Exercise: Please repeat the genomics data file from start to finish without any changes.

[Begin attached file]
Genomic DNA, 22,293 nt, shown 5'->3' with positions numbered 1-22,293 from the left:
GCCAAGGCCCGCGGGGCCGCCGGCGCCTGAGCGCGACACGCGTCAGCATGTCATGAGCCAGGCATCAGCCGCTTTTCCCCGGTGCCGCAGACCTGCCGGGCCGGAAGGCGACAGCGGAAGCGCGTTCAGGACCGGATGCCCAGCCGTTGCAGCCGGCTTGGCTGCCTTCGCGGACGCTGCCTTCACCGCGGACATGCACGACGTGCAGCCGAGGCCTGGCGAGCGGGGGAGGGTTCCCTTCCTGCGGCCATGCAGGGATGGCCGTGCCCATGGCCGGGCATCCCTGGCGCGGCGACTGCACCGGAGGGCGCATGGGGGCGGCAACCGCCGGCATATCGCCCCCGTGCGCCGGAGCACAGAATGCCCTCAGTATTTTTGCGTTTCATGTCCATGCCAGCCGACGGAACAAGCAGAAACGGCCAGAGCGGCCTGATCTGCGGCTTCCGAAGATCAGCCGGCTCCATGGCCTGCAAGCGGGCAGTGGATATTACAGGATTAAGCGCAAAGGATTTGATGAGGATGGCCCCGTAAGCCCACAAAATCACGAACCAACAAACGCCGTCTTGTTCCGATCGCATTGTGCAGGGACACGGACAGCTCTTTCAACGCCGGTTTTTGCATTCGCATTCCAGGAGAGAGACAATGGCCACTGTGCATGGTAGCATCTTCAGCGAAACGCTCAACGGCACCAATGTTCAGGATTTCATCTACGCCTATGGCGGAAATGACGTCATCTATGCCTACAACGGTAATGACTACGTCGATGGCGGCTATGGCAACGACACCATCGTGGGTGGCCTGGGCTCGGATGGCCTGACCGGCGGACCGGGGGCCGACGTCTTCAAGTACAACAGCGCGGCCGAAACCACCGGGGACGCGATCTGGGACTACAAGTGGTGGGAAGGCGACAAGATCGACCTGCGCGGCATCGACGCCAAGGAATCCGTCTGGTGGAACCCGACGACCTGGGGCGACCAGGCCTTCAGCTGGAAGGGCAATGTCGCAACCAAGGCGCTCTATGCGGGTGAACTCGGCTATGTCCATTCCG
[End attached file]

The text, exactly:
Genomic DNA, 22,293 nt, shown 5'->3' with positions numbered 1-22,293 from the left:
GCCAAGGCCCGCGGGGCCGCCGGCGCCTGAGCGCGACACGCGTCAGCATGTCATGAGCCAGGCATCAGCCGCTTTTCCCCGGTGCCGCAGACCTGCCGGGCCGGAAGGCGACAGCGGAAGCGCGTTCAGGACCGGATGCCCAGCCGTTGCAGCCGGCTTGGCTGCCTTCGCGGACGCTGCCTTCACCGCGGACATGCACGACGTGCAGCCGAGGCCTGGCGAGCGGGGGAGGGTTCCCTTCCTGCGGCCATGCAGGGATGGCCGTGCCCATGGCCGGGCATCCCTGGCGCGGCGACTGCACCGGAGGGCGCATGGGGGCGGCAACCGCCGGCATATCGCCCCCGTGCGCCGGAGCACAGAATGCCCTCAGTATTTTTGCGTTTCATGTCCATGCCAGCCGACGGAACAAGCAGAAACGGCCAGAGCGGCCTGATCTGCGGCTTCCGAAGATCAGCCGGCTCCATGGCCTGCAAGCGGGCAGTGGATATTACAGGATTAAGCGCAAAGGATTTGATGAGGATGGCCCCGTAAGCCCACAAAATCACGAACCAACAAACGCCGTCTTGTTCCGATCGCATTGTGCAGGGACACGGACAGCTCTTTCAACGCCGGTTTTTGCATTCGCATTCCAGGAGAGAGACAATGGCCACTGTGCATGGTAGCATCTTCAGCGAAACGCTCAACGGCACCAATGTTCAGGATTTCATCTACGCCTATGGCGGAAATGACGTCATCTATGCCTACAACGGTAATGACTACGTCGATGGCGGCTATGGCAACGACACCATCGTGGGTGGCCTGGGCTCGGATGGCCTGACCGGCGGACCGGGGGCCGACGTCTTCAAGTACAACAGCGCGGCCGAAACCACCGGGGACGCGATCTGGGACTACAAGTGGTGGGAAGGCGACAAGATCGACCTGCGCGGCATCGACGCCAAGGAATCCGTCTGGTGGAACCCGACGACCTGGGGCGACCAGGCCTTCAGCTGGAAGGGCAATGTCGCAACCAAGGCGCTCTATGCGGGTGAACTCGGCTATGTCCATTCCG